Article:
MR-GEF expression was induced by exposure to anthrax and expression is also turned on in developing rodent GABAergic neurons. Interestingly, MR-GEF expression is also altered in individuals with bipolar disorder. Correlation of the percentage of MR-GEF expressing neurons and 2D neuronal density between cortical layers II and IV in bipolar disorder support a growing body of evidence for its contribution to defects in cortical organization and communication in this disease (Bithell et al. 2010).
In addition to RapGEFs 1–6, several other Rap1 exchange factors exist, if not implicitly acknowledged by their official gene names. The four RasGRP (Ras guanyl releasing proteins) or CalDAG-GEF gene products contain N-terminal REM and CDC25 homology regions that are followed by two tandem Ca2+-binding EF hands similar to those found in calmodulin (Quilliam et al. 2002; Gloerich and Bos 2011). Farther C-terminal is a C1 domain similar to the diacylglycerol (DAG)/phorbol ester-binding domain found in classical and atypical protein kinases C – hence the CalDAG moniker. Both RasGRP2/CalDAG-GEF1 and RasGRP3 act as GEFs for Rap proteins. GRP2 is specific for Rap1/2 and activates it in a Ca 2+-dependent manner (although an N-terminally myristoylated splice variant was reported to also act on N- and K-Ras but to be inhibited by Ca 2+ elevation). In contrast, RasGRP3 has the broadest substrate specificity of all Ras GEFs, acting on true Ras, R-Ras, and Rap subfamilies (Quilliam et al. 2002). RasGRPs 1 and 4 are Ras-specific.
RasGRPs are highly abundant in the brain: RasGRP2 is most highly expressed in the basal ganglia whereas RasGRP3 is found primarily in glial cells of the cerebral and cerebellar white matter. Both GRPs are also highly expressed in cells of hematopoietic origin. GRP2/Cal-DAG1 is particularly abundant in platelets (that are also replete with Rap1b) where they play a major role in coupling chemoattractant receptors to αIIbβ3 integrin activation during “inside-out” signaling as well as in thromboxane A2 release. Leukocyte adhesion deficiency (LAD) syndrome III, characterized by an inability of leukocytes to adhere and migrate during inflammatory and host defense reactions, was initially attributed to mutations in RasGrp2, but recent studies suggest that kindlin-3 rather than GEF mutation is the true culprit behind this rare disease.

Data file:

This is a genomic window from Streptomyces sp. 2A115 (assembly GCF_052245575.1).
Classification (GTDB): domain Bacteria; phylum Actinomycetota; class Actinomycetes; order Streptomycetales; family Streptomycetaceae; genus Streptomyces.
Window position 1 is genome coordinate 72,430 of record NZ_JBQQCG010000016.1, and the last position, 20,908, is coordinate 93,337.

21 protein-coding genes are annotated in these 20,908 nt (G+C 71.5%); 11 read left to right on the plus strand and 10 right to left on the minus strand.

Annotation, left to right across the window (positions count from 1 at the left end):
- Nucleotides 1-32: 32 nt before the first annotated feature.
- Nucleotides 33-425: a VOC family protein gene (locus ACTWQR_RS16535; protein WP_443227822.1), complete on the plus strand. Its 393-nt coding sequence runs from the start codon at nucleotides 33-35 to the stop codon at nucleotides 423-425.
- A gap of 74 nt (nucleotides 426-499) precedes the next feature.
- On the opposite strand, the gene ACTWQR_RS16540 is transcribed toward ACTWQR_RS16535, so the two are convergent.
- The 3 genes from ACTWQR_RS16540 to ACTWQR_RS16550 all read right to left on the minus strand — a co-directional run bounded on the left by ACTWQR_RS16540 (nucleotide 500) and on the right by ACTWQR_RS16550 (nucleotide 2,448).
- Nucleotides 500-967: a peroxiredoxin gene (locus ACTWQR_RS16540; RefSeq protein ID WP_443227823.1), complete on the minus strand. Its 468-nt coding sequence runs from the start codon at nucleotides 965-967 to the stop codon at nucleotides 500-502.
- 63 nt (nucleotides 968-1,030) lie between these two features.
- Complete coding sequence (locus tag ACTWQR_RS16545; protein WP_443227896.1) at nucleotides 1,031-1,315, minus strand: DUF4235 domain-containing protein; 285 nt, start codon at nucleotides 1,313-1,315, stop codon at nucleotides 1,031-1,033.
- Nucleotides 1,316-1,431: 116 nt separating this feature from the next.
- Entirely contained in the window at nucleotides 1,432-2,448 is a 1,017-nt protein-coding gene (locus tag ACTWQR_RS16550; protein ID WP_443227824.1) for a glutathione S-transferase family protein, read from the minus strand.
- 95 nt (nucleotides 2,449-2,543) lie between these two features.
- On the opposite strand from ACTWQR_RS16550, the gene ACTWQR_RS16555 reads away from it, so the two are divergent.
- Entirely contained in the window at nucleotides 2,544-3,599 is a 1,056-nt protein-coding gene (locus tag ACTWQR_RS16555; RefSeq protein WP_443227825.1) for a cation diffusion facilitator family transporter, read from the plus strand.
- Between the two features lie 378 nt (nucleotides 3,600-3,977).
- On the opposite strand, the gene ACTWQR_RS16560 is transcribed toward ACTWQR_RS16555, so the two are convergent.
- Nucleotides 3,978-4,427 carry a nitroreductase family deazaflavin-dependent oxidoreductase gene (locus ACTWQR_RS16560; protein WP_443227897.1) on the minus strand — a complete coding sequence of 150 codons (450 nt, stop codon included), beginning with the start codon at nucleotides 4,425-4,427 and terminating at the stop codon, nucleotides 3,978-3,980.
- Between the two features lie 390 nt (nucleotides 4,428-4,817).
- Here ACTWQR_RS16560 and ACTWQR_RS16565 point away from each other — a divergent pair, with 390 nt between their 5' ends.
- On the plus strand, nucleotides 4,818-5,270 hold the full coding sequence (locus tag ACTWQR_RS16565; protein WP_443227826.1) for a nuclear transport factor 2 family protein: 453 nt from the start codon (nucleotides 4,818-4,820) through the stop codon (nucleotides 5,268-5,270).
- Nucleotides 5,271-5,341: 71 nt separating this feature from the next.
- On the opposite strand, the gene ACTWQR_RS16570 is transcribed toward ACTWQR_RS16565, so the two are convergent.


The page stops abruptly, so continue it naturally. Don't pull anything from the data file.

Like other phospholipases C (PLCs), PLCε contains X and Y regions that make up the phospholipase catalytic domain. This enzyme cleaves phosphatidyl inositol 4,5 bisphosphate (PIP2) into the second messengers inositol 3,4,5 trisphosphate (IP 3) and DAG. PLCε similarly possesses a PH domain, C2 domain, and EF hands that bind to phospholipids and Ca 2+ (see Fig. 1). However, unlike other PLC isozymes, PLCε is also a Rap GEF. PLCε has both an N-terminal REM/CDC25 Rap GEF module and tandem RA domains located at its C-terminus (Fig. 1). The GEF function of PLCε helps maintain persistent Rap1-GTP levels following G-protein-coupled receptor stimulation (Suh et al. 2008). The C-terminal RA domain (RA2) interacts with activated Ras and Rap1 enabling PLCε recruitment to either the plasma membrane or the perinuclear area, respectively, following growth factor stimulation. Meanwhile, the other RA domain confers protein stability and possibly also autoinhibition.
Significant crosstalk between PLCε and other RapGEFs has been reported and further scenarios can readily be imagined. For example, Ca 2+ and DAG generated by PLCε activity might promote the activation of GRP2 or 3. Additionally, upon adrenaline or prostaglandin E2 stimulation, G-protein-coupled receptors elevate cAMP levels and activate Epac. This results in Rap2B activation that in turn associates with RA2 of PLCε and induces PIP 2 hydrolysis. PLCε can also be activated by other ligands such as lysophosphatidic acid or sphingosine 1-phosphate that couple to Gα12 and Gα13. In addition, Gα12 and Gα13 can activate various RhoGEFs. GTP-loaded RhoA can bind directly to the phospholipase Y domain and stimulate PLCε activity.
PLCε knockdown or mutation is embryonic lethal in Caenorhabditis elegans due to its role in epidermal morphogenesis, while PLCε−/− mice exhibit multiple cardiac defects. These include ventricular dilation, aortic and pulmonary valve defects, and stenosis due to the thickening of valve leaflets. Additionally, cardiac myocytes from PLCε null mice have a decrease in contractile response to acute β-adrenergic stimulation. Human kidney development also requires PLCε, and truncating mutations in PLCε were found in nearly 30% of children having the nephrotic syndrome, diffuse mesangial sclerosis (Suh et al. 2008). However, loss of PLCε can be advantageous to mice, resulting in reduced susceptibility to carcinogen-induced skin tumor formation (Suh et al. 2008). This is likely the result of PLCε mediating both direct agonist-dependent proliferation and an indirect inflammatory response. PLCε both mediates PDGF-, EGF-, and Rho-dependent cell growth and inhibits EGF receptor downregulation via PIP2-derived second messengers. Furthermore, PLCε can transduce mitogenic signals through its Rap1 GEF activity. On the other hand, PLCε-null mice have a reduction in phorbol ester-induced edema, granulocyte infiltration, and expression of the proinflammatory cytokine, interleukin-1α.